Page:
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Once both of these are attached it's on to Step 4…

Step 4: Make the next pair of flower bundles.
So, for this you can either make this match what you put on already or make it slightly smaller. I prefer to do them getting gradually smaller as it gets closer to the front of the face because I think it looks a bit prettier. So, make two more flower bundles slightly smaller. Like this…
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Step 5: The sucky part
Now is the hardest part of this project — adding bundles to make it look like the stems aren't there. When you taped the first bundle on there should have been some space under where the flowers were of free wire. What you want to do is slide the stem of the bundle and tightly wrap the bundle onto the wire. This works well with small fingers and takes quite a bit of practice usually, but this is about what it should like like underneath when you're done.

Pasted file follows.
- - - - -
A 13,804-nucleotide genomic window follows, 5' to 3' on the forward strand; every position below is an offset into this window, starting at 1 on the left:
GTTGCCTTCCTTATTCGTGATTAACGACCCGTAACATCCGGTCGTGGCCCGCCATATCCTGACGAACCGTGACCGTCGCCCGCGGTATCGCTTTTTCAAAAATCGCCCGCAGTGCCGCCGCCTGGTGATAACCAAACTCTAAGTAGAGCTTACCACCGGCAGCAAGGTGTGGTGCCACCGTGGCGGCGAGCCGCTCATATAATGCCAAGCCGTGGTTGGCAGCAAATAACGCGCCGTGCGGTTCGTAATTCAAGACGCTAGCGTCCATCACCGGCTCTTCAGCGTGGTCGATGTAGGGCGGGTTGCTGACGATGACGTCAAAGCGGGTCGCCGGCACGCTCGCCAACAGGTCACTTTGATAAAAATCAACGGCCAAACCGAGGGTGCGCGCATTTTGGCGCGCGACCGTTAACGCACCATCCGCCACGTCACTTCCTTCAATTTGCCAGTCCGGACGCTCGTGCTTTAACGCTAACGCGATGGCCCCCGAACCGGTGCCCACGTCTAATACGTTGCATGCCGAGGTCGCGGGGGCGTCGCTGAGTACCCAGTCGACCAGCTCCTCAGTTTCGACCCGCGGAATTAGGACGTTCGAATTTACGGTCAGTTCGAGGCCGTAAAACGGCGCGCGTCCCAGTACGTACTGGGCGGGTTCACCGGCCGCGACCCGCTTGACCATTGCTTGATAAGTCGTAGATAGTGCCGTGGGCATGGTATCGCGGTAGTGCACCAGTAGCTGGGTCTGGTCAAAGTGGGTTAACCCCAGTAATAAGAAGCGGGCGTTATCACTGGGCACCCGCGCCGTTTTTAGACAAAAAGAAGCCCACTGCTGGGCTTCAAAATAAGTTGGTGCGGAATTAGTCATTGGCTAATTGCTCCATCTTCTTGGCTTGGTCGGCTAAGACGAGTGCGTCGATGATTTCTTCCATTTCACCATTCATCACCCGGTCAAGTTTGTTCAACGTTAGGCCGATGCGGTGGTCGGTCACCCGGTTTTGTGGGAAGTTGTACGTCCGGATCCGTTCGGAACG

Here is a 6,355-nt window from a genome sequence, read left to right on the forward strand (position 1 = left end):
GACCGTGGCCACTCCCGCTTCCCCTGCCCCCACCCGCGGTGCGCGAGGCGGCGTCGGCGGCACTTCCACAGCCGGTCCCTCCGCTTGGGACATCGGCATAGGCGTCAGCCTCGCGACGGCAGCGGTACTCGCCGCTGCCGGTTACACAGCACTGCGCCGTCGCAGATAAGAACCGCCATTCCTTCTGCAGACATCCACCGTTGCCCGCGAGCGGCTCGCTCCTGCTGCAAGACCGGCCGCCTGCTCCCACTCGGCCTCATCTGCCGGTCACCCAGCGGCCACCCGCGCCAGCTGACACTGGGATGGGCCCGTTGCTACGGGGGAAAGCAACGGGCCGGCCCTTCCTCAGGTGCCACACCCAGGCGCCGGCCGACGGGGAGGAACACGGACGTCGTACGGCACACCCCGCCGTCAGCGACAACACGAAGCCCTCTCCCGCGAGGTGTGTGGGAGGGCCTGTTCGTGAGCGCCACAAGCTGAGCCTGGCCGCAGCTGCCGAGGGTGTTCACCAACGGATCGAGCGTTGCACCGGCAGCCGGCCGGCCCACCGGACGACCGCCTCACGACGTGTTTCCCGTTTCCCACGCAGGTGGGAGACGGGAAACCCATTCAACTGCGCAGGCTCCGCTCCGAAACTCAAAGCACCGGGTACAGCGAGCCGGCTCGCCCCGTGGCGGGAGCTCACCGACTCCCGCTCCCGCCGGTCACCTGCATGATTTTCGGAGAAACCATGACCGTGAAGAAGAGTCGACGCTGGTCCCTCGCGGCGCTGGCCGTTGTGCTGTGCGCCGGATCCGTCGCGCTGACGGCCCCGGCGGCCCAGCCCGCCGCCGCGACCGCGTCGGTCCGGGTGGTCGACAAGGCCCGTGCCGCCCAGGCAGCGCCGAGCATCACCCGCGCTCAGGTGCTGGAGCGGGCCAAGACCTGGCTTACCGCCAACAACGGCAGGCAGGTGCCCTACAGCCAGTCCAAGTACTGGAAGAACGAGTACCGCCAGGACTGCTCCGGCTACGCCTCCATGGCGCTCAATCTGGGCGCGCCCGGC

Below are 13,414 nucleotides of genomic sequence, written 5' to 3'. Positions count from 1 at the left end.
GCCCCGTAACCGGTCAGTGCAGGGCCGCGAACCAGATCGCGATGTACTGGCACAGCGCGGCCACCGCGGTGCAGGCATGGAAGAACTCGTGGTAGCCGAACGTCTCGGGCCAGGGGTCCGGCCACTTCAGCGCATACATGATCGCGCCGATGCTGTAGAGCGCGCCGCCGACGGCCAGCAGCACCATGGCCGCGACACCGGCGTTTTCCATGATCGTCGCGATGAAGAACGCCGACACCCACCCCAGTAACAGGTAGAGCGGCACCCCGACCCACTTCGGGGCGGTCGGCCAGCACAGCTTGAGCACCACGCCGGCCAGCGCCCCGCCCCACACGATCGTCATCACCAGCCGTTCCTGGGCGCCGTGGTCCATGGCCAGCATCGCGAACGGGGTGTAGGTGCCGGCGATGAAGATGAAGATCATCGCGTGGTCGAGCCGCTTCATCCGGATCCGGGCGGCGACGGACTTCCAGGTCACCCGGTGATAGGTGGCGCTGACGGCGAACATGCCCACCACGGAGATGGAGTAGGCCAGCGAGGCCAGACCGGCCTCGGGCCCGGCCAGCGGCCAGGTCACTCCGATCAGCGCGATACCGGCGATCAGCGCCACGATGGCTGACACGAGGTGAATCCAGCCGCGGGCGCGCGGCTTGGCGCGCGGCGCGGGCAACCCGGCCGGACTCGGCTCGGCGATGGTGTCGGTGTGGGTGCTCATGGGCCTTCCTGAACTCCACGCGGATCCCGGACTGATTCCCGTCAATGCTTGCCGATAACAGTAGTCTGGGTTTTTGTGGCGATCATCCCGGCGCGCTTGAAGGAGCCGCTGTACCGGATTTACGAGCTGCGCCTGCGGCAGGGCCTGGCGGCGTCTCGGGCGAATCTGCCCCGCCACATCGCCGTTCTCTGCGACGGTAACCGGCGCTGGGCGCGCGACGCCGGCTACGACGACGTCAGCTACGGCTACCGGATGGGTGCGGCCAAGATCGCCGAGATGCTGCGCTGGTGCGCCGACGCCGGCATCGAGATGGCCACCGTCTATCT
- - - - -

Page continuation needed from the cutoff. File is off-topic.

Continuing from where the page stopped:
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Step 6: Repeat!
Continue on with adding bundles and taping them on. This is what the underside should look like after the initial phase of putting them on…

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Step 7: Final taping
Okay, this is a trick I picked up after I first learned how to make these. Once you finish Step 5 you could just be done, but you run the risk of things sliding and going wrong (and they will, I promise). So what I started doing was taking a LONG piece of floral tape and then wrapping the single piece along each side of the wreath. This will give it a heck of a lot more stability and it will look much cleaner underneath.